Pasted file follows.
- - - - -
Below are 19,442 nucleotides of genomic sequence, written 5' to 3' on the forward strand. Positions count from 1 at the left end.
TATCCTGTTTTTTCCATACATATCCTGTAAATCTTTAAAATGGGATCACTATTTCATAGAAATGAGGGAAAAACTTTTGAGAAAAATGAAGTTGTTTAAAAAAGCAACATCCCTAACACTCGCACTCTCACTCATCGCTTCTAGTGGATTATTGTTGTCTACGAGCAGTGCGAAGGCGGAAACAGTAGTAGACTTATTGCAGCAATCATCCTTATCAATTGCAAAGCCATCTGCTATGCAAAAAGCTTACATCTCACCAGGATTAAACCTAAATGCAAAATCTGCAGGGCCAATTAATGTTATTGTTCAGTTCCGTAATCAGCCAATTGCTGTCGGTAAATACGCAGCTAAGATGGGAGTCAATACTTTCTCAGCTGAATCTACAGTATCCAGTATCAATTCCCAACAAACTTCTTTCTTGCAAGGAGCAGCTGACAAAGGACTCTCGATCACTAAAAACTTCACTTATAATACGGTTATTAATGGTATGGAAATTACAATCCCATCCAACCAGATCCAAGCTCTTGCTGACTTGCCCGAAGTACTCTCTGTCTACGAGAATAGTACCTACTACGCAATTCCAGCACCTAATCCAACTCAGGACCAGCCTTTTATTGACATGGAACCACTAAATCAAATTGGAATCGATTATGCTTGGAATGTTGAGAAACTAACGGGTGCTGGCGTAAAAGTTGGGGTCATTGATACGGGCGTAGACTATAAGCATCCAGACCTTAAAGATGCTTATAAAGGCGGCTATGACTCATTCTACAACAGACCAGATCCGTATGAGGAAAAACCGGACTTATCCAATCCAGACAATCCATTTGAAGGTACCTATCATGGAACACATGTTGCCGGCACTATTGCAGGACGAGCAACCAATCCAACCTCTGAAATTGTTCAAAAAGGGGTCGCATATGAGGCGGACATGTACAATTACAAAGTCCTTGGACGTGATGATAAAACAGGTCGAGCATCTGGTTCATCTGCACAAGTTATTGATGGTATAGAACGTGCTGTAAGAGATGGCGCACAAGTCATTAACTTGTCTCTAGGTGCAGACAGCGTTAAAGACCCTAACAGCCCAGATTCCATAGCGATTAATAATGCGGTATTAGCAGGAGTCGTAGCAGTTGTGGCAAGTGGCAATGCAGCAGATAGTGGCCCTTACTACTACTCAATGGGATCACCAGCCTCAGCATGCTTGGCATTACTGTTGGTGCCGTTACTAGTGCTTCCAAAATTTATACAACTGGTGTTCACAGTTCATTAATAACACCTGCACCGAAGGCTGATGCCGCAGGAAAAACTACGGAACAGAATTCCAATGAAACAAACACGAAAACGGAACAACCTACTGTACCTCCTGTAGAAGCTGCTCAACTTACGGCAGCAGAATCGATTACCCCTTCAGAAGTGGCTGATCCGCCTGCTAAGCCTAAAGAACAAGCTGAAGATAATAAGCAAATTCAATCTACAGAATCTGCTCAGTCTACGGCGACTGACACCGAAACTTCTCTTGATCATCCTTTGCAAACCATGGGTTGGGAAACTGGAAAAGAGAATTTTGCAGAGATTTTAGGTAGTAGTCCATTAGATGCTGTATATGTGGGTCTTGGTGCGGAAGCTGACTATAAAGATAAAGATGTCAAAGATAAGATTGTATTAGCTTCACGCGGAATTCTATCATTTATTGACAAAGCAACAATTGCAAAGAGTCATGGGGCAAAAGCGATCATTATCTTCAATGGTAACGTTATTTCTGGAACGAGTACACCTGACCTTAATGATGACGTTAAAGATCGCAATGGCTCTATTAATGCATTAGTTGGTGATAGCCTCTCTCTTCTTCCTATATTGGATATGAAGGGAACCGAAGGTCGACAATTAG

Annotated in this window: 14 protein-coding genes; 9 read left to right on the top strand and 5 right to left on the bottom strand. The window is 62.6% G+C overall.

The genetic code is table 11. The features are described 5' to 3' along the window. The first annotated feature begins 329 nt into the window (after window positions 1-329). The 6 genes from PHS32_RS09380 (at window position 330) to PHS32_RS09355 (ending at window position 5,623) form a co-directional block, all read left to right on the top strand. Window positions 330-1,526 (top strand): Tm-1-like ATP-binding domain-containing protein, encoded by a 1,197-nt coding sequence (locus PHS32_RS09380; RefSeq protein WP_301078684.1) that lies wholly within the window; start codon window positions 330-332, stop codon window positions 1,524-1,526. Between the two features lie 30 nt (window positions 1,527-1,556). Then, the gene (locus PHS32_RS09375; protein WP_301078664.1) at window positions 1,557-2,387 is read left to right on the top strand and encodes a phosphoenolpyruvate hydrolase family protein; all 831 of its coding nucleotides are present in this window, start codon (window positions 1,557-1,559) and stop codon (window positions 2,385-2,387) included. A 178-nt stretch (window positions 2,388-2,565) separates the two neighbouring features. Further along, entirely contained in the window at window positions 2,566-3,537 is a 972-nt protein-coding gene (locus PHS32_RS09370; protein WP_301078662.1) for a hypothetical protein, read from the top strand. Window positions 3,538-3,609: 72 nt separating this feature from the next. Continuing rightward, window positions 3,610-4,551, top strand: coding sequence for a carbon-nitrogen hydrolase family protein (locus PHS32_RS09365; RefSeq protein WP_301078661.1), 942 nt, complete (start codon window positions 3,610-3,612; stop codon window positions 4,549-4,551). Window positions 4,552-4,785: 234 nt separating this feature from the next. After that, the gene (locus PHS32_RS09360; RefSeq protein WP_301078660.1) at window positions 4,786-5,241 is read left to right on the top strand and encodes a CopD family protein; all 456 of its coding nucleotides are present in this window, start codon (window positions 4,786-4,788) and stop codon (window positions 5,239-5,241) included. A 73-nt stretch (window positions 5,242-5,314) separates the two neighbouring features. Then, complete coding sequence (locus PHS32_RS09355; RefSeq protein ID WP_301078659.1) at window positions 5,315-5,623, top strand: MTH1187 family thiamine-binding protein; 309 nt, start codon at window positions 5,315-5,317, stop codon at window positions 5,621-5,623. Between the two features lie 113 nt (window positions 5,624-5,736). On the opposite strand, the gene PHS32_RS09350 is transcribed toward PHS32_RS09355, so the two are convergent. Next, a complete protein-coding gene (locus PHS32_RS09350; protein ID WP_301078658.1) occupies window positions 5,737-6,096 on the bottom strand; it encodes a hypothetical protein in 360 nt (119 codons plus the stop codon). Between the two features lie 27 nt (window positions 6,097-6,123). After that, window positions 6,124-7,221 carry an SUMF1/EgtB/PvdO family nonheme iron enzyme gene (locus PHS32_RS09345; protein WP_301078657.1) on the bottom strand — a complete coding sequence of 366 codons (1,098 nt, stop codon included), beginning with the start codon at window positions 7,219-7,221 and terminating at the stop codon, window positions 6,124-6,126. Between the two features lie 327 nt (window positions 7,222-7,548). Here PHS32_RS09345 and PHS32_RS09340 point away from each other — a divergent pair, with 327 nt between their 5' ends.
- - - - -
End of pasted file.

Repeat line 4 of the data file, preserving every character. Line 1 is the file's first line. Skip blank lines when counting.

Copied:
The genetic code is table 11. The features are described 5' to 3' along the window. The first annotated feature begins 329 nt into the window (after window positions 1-329). The 6 genes from PHS32_RS09380 (at window position 330) to PHS32_RS09355 (ending at window position 5,623) form a co-directional block, all read left to right on the top strand. Window positions 330-1,526 (top strand): Tm-1-like ATP-binding domain-containing protein, encoded by a 1,197-nt coding sequence (locus PHS32_RS09380; RefSeq protein WP_301078684.1) that lies wholly within the window; start codon window positions 330-332, stop codon window positions 1,524-1,526. Between the two features lie 30 nt (window positions 1,527-1,556). Then, the gene (locus PHS32_RS09375; protein WP_301078664.1) at window positions 1,557-2,387 is read left to right on the top strand and encodes a phosphoenolpyruvate hydrolase family protein; all 831 of its coding nucleotides are present in this window, start codon (window positions 1,557-1,559) and stop codon (window positions 2,385-2,387) included. A 178-nt stretch (window positions 2,388-2,565) separates the two neighbouring features. Further along, entirely contained in the window at window positions 2,566-3,537 is a 972-nt protein-coding gene (locus PHS32_RS09370; protein WP_301078662.1) for a hypothetical protein, read from the top strand. Window positions 3,538-3,609: 72 nt separating this feature from the next. Continuing rightward, window positions 3,610-4,551, top strand: coding sequence for a carbon-nitrogen hydrolase family protein (locus PHS32_RS09365; RefSeq protein WP_301078661.1), 942 nt, complete (start codon window positions 3,610-3,612; stop codon window positions 4,549-4,551). Window positions 4,552-4,785: 234 nt separating this feature from the next. After that, the gene (locus PHS32_RS09360; RefSeq protein WP_301078660.1) at window positions 4,786-5,241 is read left to right on the top strand and encodes a CopD family protein; all 456 of its coding nucleotides are present in this window, start codon (window positions 4,786-4,788) and stop codon (window positions 5,239-5,241) included. A 73-nt stretch (window positions 5,242-5,314) separates the two neighbouring features. Then, complete coding sequence (locus PHS32_RS09355; RefSeq protein ID WP_301078659.1) at window positions 5,315-5,623, top strand: MTH1187 family thiamine-binding protein; 309 nt, start codon at window positions 5,315-5,317, stop codon at window positions 5,621-5,623. Between the two features lie 113 nt (window positions 5,624-5,736). On the opposite strand, the gene PHS32_RS09350 is transcribed toward PHS32_RS09355, so the two are convergent. Next, a complete protein-coding gene (locus PHS32_RS09350; protein ID WP_301078658.1) occupies window positions 5,737-6,096 on the bottom strand; it encodes a hypothetical protein in 360 nt (119 codons plus the stop codon). Between the two features lie 27 nt (window positions 6,097-6,123). After that, window positions 6,124-7,221 carry an SUMF1/EgtB/PvdO family nonheme iron enzyme gene (locus PHS32_RS09345; protein WP_301078657.1) on the bottom strand — a complete coding sequence of 366 codons (1,098 nt, stop codon included), beginning with the start codon at window positions 7,219-7,221 and terminating at the stop codon, window positions 6,124-6,126. Between the two features lie 327 nt (window positions 7,222-7,548). Here PHS32_RS09345 and PHS32_RS09340 point away from each other — a divergent pair, with 327 nt between their 5' ends.